Clashing human rights visions for LGBTs at United Nations; More Mixed Messages from the Vatican as Family Synod Begins; Timeline of Worsening Homophobia by Turkey’s AKP Party; Global LGBT Recap

The International Gay and Lesbian Human Rights Commission (pronounced iggle-hurk) announced last Monday that it has formally changed its name to OutRight Action International, with a tagline of “human rights for LGBTIQ people everywhere.”

A new organization devoted to global LGBTI advocacy, Alturi, launched on Wednesday, and announced members of its Executive Board and its Global Advisory Board. From a press release:

Alturi is an online platform that enables individuals from all walks of life to take a stand against the violence and discrimination confronting the international LGBTI community and provide direct help for LGBTI advocates around the world. With marriage equality secured at last in the United States, the LGBTI rights movement is turning its attention in new directions, and Alturi is committed to making the worldwide human rights of LGBTI people a priority…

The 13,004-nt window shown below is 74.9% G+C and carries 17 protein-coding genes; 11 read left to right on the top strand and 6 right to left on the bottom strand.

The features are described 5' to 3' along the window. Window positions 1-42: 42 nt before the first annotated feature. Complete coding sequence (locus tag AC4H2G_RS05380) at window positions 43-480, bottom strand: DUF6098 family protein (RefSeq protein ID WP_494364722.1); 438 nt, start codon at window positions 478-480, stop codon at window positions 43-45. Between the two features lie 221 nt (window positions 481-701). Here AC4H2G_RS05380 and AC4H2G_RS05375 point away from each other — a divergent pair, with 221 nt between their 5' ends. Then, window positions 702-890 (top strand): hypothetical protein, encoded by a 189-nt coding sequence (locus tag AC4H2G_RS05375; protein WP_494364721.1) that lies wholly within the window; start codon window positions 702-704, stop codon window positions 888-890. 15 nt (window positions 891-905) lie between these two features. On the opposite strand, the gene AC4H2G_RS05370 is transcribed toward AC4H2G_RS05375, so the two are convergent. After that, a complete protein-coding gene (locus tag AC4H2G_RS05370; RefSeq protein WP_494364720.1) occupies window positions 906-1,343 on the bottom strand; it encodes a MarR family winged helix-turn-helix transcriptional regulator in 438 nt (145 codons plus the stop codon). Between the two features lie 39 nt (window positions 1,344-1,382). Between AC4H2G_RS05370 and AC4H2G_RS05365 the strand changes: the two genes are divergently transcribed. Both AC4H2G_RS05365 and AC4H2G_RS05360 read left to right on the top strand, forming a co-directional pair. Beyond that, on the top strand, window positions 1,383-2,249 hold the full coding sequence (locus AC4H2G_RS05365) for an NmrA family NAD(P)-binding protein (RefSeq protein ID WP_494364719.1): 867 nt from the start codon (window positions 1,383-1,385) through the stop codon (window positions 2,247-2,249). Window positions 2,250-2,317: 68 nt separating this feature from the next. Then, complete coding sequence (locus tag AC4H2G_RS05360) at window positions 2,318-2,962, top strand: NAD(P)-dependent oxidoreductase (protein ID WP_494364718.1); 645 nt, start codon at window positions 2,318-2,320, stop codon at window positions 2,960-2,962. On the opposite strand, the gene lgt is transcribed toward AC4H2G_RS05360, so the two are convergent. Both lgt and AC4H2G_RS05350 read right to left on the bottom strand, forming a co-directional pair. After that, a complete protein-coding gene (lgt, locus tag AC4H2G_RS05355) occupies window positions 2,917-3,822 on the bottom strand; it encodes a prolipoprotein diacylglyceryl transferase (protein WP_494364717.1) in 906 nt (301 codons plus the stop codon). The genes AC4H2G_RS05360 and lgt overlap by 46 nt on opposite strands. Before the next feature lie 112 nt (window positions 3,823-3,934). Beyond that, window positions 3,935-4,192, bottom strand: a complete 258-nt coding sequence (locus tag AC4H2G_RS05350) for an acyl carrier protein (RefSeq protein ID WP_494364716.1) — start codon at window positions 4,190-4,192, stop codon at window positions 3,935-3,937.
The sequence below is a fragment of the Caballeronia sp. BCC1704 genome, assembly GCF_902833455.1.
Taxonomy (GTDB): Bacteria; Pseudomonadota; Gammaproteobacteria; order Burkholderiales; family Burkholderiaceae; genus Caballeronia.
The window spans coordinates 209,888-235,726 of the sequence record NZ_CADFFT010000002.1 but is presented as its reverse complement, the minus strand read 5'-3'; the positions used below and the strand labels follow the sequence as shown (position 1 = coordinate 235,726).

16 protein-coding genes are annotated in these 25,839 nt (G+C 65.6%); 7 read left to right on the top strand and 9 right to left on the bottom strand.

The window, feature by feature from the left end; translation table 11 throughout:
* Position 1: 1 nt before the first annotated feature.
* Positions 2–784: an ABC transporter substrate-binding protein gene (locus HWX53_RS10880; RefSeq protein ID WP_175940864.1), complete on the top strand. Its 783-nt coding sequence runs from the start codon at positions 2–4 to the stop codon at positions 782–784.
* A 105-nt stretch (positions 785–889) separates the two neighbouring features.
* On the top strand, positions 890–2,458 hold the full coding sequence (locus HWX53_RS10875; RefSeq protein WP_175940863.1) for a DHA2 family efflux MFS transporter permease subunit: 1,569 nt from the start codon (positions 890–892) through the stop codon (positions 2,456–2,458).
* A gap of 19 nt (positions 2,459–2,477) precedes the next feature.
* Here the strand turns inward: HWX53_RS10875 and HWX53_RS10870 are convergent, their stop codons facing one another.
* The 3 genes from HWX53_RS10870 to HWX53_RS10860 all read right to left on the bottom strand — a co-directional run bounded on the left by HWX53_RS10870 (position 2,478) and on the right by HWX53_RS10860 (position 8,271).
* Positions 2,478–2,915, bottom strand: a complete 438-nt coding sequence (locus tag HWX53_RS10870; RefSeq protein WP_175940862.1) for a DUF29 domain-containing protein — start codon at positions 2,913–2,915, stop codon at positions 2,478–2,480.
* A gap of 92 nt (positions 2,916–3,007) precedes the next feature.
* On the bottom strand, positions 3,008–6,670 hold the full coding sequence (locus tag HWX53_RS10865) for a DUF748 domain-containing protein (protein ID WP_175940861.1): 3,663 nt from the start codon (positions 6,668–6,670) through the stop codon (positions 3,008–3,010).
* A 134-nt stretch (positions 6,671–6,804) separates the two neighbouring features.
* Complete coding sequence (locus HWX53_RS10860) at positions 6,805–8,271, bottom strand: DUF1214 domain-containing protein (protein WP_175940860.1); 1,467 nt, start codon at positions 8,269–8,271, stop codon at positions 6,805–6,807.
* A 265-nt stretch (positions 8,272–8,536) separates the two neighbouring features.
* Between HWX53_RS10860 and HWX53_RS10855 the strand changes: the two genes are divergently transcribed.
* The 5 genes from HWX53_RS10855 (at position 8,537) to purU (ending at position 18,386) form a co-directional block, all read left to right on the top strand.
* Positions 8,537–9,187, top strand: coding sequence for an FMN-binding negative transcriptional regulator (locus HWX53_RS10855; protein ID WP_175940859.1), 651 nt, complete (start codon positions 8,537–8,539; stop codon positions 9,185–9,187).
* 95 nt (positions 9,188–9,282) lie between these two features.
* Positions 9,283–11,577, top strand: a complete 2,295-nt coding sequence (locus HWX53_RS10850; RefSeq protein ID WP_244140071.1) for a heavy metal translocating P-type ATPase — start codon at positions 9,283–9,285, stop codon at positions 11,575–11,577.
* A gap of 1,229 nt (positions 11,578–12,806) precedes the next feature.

Alturi is designed to help Americans learn about the issues facing LGBTI people around the world and take action in support of LGBTI advocates creating change worldwide. Alturi features real-life stories, accessible analysis, and a curated newsfeed to help visitors make sense of the issues affecting the lives of LGBTI people across the globe. The website also highlights international and U.S.-based organizations doing and funding cutting-edge advocacy abroad and enables donations to them, with 100 percent of contributions going directly to the recipient organizations.

Meanwhile, notorious anti-gay politician Vitaly Milonov announced his own plans to create an international organization, whose mission will be to “save the international community from gays.” He said it will be led by 10-12 people in European politics. The group’s wildly inappropriate name will be “Volunteers for Freedom.” Milonov recently tried to ban Wikipedia and Facebook from Russia, saying that they violated the country’s ban on gay “propaganda.”